In 2022, DeFi, short for decentralized finance, is a term that’s thrown around a lot. Whether it’s for a new crypto product or an alternative exchange, projects know that using the word DeFi can excite potential customers and investors.
SoLo Funds, a fintech startup based out of Los Angeles, encompasses DeFi in a way other companies don’t: by bringing truly decentralized finance to customers in a practical manner.
What SoLo Funds Does
SoLo Funds provides a new way to loan and borrow money. Typically, if you need a personal loan, you go to a bank or lender and sign a contract to borrow a certain amount of money and agree to pay a certain amount of interest and return the principal at the end of the term.
Instead, SoLo Funds connects borrowers and lenders directly. If you have $500 sitting around, you can lend it out through SoLo Funds to someone who needs it and then receive your money as well as a tip back.
“We discovered that loans for unplanned expenses are scarce,” SoLo Funds co-founder and Chairman Rodney Williams said. “Those unplanned expenses are really what cause disproportionately negative outcomes for average Americans.”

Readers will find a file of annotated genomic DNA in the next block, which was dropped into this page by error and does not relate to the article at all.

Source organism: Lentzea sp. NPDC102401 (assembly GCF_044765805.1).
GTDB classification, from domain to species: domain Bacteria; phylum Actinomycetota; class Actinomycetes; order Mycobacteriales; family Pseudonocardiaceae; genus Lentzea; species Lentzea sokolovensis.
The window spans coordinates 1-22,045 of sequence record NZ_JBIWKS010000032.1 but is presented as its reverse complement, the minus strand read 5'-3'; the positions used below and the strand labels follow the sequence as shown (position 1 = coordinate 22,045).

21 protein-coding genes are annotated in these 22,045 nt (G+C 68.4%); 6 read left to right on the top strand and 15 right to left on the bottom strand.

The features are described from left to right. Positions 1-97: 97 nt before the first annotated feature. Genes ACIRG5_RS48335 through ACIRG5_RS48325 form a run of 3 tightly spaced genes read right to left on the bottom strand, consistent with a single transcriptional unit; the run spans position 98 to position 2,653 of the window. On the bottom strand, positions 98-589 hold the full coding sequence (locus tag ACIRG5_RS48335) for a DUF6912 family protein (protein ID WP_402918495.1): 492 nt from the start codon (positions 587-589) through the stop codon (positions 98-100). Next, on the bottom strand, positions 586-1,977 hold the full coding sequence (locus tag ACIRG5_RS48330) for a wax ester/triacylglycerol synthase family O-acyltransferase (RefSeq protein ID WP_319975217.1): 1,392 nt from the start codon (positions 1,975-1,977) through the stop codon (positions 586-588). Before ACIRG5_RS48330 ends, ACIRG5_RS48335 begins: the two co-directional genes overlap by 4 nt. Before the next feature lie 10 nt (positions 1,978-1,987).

Most of the loans are short-term, up to 35 days, and for a few hundred dollars.
How Does SoLo Funds Vet Borrowers?
Most lending companies have some way of determining if a potential borrower is likely to pay back their loan. SoLo Funds is no different.
Instead of using credit scores, which can be misleading, SoLo Funds looks at someone’s cash flow, which is a truer measure of their likelihood to repay a loan.
“We believe that credit scores definitely don’t do a good job of assessing risk when a loan is for emergency needs,” Williams said. “The majority of our SoLo score is built on cash-flow data.
“We ingest the last 24 months of banking history via Plaid and that’s what we use to build our risk assessment score. Our repayment rates are three times better than the traditional average in the market.”
Photo: fizkes via Shutterstock
Image and article originally from www.benzinga.com. Read the original article here.